THURSDAY , APRIL 23
Queensland’s Parliament last night passed laws to deliver $4.5 billion in funding to support households, businesses and the health sector hit by the COVID-19 pandemic.
The move came as the state recorded another two cases overnight.
There are now 1,026 known cases in the state with the majority of those people recovered.
Premier Annastacia Palaszczuk said the low figure was more good news adding that health authorities know the source of both new cases.
The new measures voted in last night included tax breaks for businesses, cuts to water and electricity bills and loans for
Special laws protecting tenants who cannot pay rent during the coronavirus crisis were also passed with unanimous support.
It gives a six-month moratorium on evictions for tenants who can prove they have lost substantial income because of COVID-19.
Opposition Leader Deb Frecklington said the laws have bi-partisan support.
In other COVBID-19 news:
- Prime Minister Scott Morrison says he has struggled with seeing the impacts of some of the unprecedented social-distancing restrictions his Government has put in place, including asking older Australians to self-isolate. “So many hard things,” he told Sky News on Wednesday night. “Young kids who can’t see their grandparents and vice versa.” But he said he was most troubled by the pandemic restrictions that bar more than 10 people attending a funeral. “The one that really tears me up … is how many people have had to deal with loved ones who’ve passed away and to go through funerals with so few people,” Mr Morrison said. “It’s just horrible,” he went on, becoming visibly upset.
- NSW Premier Gladys Berejiklian has confirmed just five new cases of coronavirus in NSW, including two health-care workers, bringing the state’s total to 2,976. A male NSW paramedic based in Liverpool has contracted the virus, and health authorities said the source of his infection was unknown. A nurse at Sydney Adventist Hospital was also among the coronavirus cases confirmed today.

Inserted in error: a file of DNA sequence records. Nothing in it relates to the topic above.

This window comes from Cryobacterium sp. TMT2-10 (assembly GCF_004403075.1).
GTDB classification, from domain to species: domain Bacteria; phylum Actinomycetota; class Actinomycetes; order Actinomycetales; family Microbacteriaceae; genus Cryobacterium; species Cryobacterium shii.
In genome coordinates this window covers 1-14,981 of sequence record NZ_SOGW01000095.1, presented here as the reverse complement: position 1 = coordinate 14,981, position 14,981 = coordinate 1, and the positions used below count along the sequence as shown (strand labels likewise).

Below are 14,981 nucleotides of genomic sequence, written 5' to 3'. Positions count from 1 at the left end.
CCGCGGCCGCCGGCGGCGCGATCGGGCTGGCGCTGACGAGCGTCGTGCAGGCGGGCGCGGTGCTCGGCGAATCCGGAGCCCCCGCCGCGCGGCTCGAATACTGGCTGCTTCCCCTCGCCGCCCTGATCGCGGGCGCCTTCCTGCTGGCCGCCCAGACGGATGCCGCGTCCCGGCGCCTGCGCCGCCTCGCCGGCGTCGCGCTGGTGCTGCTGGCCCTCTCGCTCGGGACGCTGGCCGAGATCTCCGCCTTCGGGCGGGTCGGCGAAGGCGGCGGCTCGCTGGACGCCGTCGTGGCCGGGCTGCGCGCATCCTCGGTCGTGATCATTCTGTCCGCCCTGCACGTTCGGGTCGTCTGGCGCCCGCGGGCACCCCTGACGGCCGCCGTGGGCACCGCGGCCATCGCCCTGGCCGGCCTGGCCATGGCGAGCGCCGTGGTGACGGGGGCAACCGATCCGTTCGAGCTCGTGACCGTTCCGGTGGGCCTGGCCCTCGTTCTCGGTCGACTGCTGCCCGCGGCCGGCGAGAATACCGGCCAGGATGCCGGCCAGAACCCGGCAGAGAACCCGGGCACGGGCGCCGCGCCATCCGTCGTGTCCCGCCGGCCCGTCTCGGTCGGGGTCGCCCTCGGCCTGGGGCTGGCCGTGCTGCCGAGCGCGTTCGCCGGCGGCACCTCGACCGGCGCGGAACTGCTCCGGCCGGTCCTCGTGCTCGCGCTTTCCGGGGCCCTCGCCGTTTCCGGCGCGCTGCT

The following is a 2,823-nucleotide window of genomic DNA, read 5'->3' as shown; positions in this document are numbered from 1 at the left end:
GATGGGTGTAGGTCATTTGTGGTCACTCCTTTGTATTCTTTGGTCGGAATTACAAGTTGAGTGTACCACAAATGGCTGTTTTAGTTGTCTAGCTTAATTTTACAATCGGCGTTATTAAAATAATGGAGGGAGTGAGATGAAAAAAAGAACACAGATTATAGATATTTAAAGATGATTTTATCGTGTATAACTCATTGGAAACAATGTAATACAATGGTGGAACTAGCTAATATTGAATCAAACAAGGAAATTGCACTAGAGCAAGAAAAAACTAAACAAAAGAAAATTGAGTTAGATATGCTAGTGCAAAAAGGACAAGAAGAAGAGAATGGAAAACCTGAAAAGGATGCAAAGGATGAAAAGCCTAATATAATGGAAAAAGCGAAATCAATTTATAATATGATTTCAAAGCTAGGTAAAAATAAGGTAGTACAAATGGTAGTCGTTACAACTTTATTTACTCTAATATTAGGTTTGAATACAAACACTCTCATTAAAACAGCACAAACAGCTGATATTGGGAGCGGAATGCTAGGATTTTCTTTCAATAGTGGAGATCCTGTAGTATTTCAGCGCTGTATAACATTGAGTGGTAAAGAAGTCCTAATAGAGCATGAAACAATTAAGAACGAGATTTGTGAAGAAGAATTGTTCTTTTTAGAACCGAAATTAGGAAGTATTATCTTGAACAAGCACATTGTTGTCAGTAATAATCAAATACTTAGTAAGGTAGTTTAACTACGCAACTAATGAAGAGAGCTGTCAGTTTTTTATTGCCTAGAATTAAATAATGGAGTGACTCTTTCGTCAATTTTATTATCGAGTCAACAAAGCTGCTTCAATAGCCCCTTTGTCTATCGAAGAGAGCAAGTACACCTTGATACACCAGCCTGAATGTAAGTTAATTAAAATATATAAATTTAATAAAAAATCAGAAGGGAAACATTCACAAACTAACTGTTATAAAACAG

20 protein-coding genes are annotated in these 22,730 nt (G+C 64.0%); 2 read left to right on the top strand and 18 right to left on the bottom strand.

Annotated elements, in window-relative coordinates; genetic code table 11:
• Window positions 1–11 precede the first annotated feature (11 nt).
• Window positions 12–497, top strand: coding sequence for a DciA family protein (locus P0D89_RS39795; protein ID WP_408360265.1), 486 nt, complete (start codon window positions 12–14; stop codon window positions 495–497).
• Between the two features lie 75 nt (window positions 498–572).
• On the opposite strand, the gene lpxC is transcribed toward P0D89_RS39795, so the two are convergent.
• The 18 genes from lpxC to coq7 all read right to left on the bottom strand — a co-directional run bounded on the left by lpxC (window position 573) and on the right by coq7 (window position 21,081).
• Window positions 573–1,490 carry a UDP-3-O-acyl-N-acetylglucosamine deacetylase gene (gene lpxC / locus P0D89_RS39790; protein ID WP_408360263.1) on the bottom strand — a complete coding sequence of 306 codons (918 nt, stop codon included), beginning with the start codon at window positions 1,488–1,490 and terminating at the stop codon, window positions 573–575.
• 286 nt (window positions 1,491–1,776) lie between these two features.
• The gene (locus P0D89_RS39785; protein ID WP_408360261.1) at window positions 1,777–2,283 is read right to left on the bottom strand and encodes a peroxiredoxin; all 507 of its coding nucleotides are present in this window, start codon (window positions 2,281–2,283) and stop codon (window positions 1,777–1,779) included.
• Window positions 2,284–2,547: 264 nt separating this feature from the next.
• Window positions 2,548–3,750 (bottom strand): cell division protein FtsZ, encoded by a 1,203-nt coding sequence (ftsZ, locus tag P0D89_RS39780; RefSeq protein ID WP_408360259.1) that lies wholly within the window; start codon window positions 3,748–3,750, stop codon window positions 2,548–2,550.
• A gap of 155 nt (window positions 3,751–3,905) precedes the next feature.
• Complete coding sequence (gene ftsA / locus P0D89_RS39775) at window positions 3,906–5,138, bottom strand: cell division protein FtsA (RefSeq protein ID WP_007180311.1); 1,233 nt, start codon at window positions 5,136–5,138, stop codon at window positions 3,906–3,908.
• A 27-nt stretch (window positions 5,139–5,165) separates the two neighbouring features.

- The UK Government’s chief medical adviser has warned that restrictions on everyday life in the UK will need to be in place until a coronavirus vaccine can be developed. Chris Whitty said there was a need to be “realistic” about how long it would take to develop a cure or vaccine, and the chances of it happening in the next year are “incredibly small”. The UK will have some form of social distancing in place until a vaccine or “highly effective drugs” to combat coronavirus are found, England’s chief medical officer has warned. Professor Chris Whitty said the chance of either of those being available before the end of the year was “incredibly small”.
- The global death toll from coronavirus has passed 182,000. There are more than 2.6 million known cases of infection but more than 709,000 people have recovered, according to the Johns Hopkins University tally.
- The driver of a Porsche car, who fled the scene of a crash which killed four police officers on Melbourne’s Eastern Freeway yesterday, posted photos of the aftermath on Facebook, police have said. The officers died when they were hit by a truck after pulling the Porsche 911 over late on Wednesday afternoon. This morning, police said the 41-year-old male Porsche driver had an extensive criminal history and investigators had since made contact with him. Chief Commissioner Graham Ashton said the driver tested positive for “some type of drug” after police stopped him and before they were hit. “There have been some images placed on Facebook that appear to have been taken by this individual at the scene, before he has left the scene,” he said. “Some of those photographs were circulating last night online. “We are talking to Facebook this morning about removing them.” He said the truck was travelling at 100 kilometres per hour and hit the police car so hard it spun across the lanes of the freeway, coming to a stop in the nature strip between the inbound and outbound lanes. The driver of the truck is in hospital under police guard this morning.
She Society is a site for the women of Australia to share our stories, our experiences, shared learnings and opportunities to connect.